The Day It All Started

It was a only a matter of time before it happened. But then, it's always a matter of time. No one even noticed that anything out of the ordinary had happened. The scale of the accident was far too small to be even a blip on anyone's monitor. Normal operations continued uninterrupted. But something fantastic has occurred. No logical explanation exists. The best understanding we can hope for is an accounting of the events. On the morning of December 8th, 1993, this is what occurred.

In a relatively small building tucked into the base of a California mountain ridge, preparations to initiate the particle accelerator were underway. The Los Picos Laboratory project team had been up all night, as usual. To the team members, all the romance had faded several iterations earlier. Their boredom was not a serious threat to the exercise since the Los Picos facility was coordinated through an intricate web of computers. The network included more than 100 directly participating CPUs and dozens more used by the humans to observe and record each exercise. Much of the preparation for each accelerator test was the setup and preparation of the computer control systems. Each run required slight variations to each system and they all had to be synchronized in order to produce the desired particle physics effect.

The network that connects the systems provides two important functions. It allows the setup activity to be conducted from a single physical point and it acts as the communications medium between actuators and monitors during each accelerator run. Furthermore, the monitors use the network's second level segments to ship huge amounts of information to the database machine for subsequent analyses.

This process control design is not that much different than those used in an ordinary automated manufacturing environment. That is, except for one major design factor shared by the Los Picos Laboratory with other accelerator facilities -- electro-magnetic field shielding.

The acceleration of sub-atomic particles to extremely high speeds depends upon the use of high powered magnetic fields. The fields are used to guide and propel the particles in circular or linear patterns. These fields and their high frequency fluctuations are simply not compatible with the standard design characteristics of network electronics and wire media. In order to counter these effects, extreme shielding must be incorporated into the network design and that shielding must be absolute.

As the exercise began that day, the whole team knew they were in for a long one. The experiment's procedure had been attempted a few weeks earlier with no success. Despite careful preparation, no desired target hits were observed. In the weeks hence, the project's lead scientist had concluded that nothing had been done wrong and no set-up modifications could improve the chances of a hit. The atomic proportions of the Dilutium under study simply implied a very low yield per exercise. The process would just have to be executed repeatedly until a sufficient number of hits were recorded for the science team to evaluate.

Each accelerated Dilutium particle that passed through the target field without successful collision entered a magnetic field area designed to harmlessly slow and stop the infinitesimal mass. The Los Picos team referred to this field as the "catcher's mitt." On the third run of the thirty scheduled that day, the "Catcher's mitt" field failed to engage on time. The tiny Dilutium particle passed through the ceramic walls of the collection chamber like a gnat flying through a chain-link fence. The atomic structure of the wall was practically vaporous compared to the dimensions of the Dilutium particle.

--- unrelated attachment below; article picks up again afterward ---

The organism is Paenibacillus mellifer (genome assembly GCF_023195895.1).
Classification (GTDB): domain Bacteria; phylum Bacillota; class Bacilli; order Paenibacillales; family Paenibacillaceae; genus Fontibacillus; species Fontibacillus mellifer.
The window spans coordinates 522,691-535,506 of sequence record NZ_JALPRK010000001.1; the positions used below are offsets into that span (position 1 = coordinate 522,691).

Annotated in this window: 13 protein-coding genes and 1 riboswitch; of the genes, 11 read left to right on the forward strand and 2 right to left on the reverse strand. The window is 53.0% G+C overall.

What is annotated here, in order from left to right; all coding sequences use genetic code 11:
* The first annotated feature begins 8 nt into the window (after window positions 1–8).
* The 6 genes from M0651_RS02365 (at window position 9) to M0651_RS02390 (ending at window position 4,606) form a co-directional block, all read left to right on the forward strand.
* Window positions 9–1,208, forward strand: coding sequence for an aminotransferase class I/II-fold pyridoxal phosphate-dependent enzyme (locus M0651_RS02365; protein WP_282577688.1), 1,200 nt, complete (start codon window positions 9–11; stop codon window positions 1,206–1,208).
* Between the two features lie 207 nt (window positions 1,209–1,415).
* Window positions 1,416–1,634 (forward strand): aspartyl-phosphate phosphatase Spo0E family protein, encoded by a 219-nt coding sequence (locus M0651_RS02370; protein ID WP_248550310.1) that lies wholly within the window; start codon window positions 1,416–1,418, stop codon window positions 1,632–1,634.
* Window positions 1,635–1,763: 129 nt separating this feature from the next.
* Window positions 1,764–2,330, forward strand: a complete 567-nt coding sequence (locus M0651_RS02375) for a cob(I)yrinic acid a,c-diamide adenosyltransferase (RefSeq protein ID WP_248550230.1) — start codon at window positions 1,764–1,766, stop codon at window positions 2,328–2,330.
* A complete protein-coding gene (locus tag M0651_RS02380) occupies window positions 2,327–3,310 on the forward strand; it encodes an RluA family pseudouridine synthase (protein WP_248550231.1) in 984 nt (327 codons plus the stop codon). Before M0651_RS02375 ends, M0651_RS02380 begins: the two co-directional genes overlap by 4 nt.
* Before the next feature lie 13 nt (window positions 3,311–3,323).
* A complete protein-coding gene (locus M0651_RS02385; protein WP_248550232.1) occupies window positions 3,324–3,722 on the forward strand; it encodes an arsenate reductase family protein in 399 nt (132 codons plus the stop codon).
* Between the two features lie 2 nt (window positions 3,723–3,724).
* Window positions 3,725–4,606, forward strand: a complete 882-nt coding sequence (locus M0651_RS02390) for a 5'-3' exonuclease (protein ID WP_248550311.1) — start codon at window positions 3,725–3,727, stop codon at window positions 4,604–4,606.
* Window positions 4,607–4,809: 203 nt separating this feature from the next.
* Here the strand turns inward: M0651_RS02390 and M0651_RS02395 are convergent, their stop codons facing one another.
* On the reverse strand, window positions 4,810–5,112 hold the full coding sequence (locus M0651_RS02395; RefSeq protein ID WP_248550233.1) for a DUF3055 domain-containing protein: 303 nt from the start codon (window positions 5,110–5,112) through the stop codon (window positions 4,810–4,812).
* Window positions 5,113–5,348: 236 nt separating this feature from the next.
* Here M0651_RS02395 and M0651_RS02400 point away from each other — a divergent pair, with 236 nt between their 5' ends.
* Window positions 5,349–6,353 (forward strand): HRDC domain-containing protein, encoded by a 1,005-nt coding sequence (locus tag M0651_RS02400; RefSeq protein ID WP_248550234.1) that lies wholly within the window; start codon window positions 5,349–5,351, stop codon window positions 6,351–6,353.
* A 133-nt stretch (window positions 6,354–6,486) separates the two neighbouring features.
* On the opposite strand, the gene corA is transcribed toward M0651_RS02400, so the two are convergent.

The accelerated particle held sufficient inertia to continue on its course for a few additional meters. In the space of the moment necessary to distribute that inertia, the particle traveled through many more solid objects. One of these solid objects just happened to be part of another dynamic world full of tiny pieces and occasional collisions. The Dilutium entered and exited a section of shielded network cable as millions of packets carrying measurements of that very same particle were being relayed from system to system. As the particle passed through the cable, its subatomic structure overlaid and molded the electrical field structure of the network traffic itself. As the decomposed network packets were recombined by their destination CPU, a structural change was reconstituted.

The network packets no longer fit together like sequential blocks of message parts. Each packet had been shifted by the same amount but the area influenced was slightly different in each. Now they fit in an interlocking offset spiral. Together they looked more like a DNA molecule than a network message packet. Even the basic header information, including the receiving application ID was unrecognizable. With this much corruption, the receiving CPU could not issue acknowledgment of receipt and so the sending CPU re-sent the original data. The fraction of a second necessary for this glitch to be covered was well below any human's ability to perceive. It looked like normal lost and recovered network traffic to the automated monitors.

With no application to go to, the mutated message packets remained momentarily idle in the memory of its new host computer. As busy operations continued in the outside world, busy computer operations continued within the host. The mutant packets were shuffled through memory as areas were needed by the real-time processes in execution at the time. In one fateful "move" operation, the packet strand was re-addressed to an area contiguous with a virus which had been harmlessly residing in this technician's console workstation for the past few days. As the virus activated itself through the CPU via a few non-destructive instructions, it pulled through the Dilutium altered strand. When returned to memory from the CPU, the virus and the strand were one.